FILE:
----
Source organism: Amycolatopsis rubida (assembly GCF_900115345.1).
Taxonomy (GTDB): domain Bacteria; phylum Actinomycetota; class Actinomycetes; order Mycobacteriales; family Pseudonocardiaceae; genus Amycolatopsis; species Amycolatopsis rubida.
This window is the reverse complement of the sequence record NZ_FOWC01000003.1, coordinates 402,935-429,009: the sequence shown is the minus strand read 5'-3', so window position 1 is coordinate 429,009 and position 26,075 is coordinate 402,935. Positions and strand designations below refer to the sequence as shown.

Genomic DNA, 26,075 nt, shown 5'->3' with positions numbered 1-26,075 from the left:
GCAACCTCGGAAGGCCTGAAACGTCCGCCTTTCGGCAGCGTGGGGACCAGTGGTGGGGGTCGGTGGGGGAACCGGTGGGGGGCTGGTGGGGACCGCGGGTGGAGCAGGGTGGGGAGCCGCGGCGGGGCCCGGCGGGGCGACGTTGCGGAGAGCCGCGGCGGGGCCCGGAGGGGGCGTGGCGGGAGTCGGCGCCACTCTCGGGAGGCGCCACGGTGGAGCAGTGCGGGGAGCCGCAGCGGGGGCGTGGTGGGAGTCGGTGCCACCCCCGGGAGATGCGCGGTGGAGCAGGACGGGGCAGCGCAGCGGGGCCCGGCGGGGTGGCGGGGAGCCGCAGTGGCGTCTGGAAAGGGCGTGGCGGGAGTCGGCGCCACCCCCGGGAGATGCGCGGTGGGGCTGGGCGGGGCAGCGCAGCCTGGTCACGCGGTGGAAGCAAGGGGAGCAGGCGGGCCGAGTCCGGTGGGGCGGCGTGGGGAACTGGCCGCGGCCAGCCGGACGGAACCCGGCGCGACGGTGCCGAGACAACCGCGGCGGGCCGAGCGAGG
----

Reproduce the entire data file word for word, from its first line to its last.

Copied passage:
Source organism: Amycolatopsis rubida (assembly GCF_900115345.1).
Taxonomy (GTDB): domain Bacteria; phylum Actinomycetota; class Actinomycetes; order Mycobacteriales; family Pseudonocardiaceae; genus Amycolatopsis; species Amycolatopsis rubida.
This window is the reverse complement of the sequence record NZ_FOWC01000003.1, coordinates 402,935-429,009: the sequence shown is the minus strand read 5'-3', so window position 1 is coordinate 429,009 and position 26,075 is coordinate 402,935. Positions and strand designations below refer to the sequence as shown.

Genomic DNA, 26,075 nt, shown 5'->3' with positions numbered 1-26,075 from the left:
GCAACCTCGGAAGGCCTGAAACGTCCGCCTTTCGGCAGCGTGGGGACCAGTGGTGGGGGTCGGTGGGGGAACCGGTGGGGGGCTGGTGGGGACCGCGGGTGGAGCAGGGTGGGGAGCCGCGGCGGGGCCCGGCGGGGCGACGTTGCGGAGAGCCGCGGCGGGGCCCGGAGGGGGCGTGGCGGGAGTCGGCGCCACTCTCGGGAGGCGCCACGGTGGAGCAGTGCGGGGAGCCGCAGCGGGGGCGTGGTGGGAGTCGGTGCCACCCCCGGGAGATGCGCGGTGGAGCAGGACGGGGCAGCGCAGCGGGGCCCGGCGGGGTGGCGGGGAGCCGCAGTGGCGTCTGGAAAGGGCGTGGCGGGAGTCGGCGCCACCCCCGGGAGATGCGCGGTGGGGCTGGGCGGGGCAGCGCAGCCTGGTCACGCGGTGGAAGCAAGGGGAGCAGGCGGGCCGAGTCCGGTGGGGCGGCGTGGGGAACTGGCCGCGGCCAGCCGGACGGAACCCGGCGCGACGGTGCCGAGACAACCGCGGCGGGCCGAGCGAGG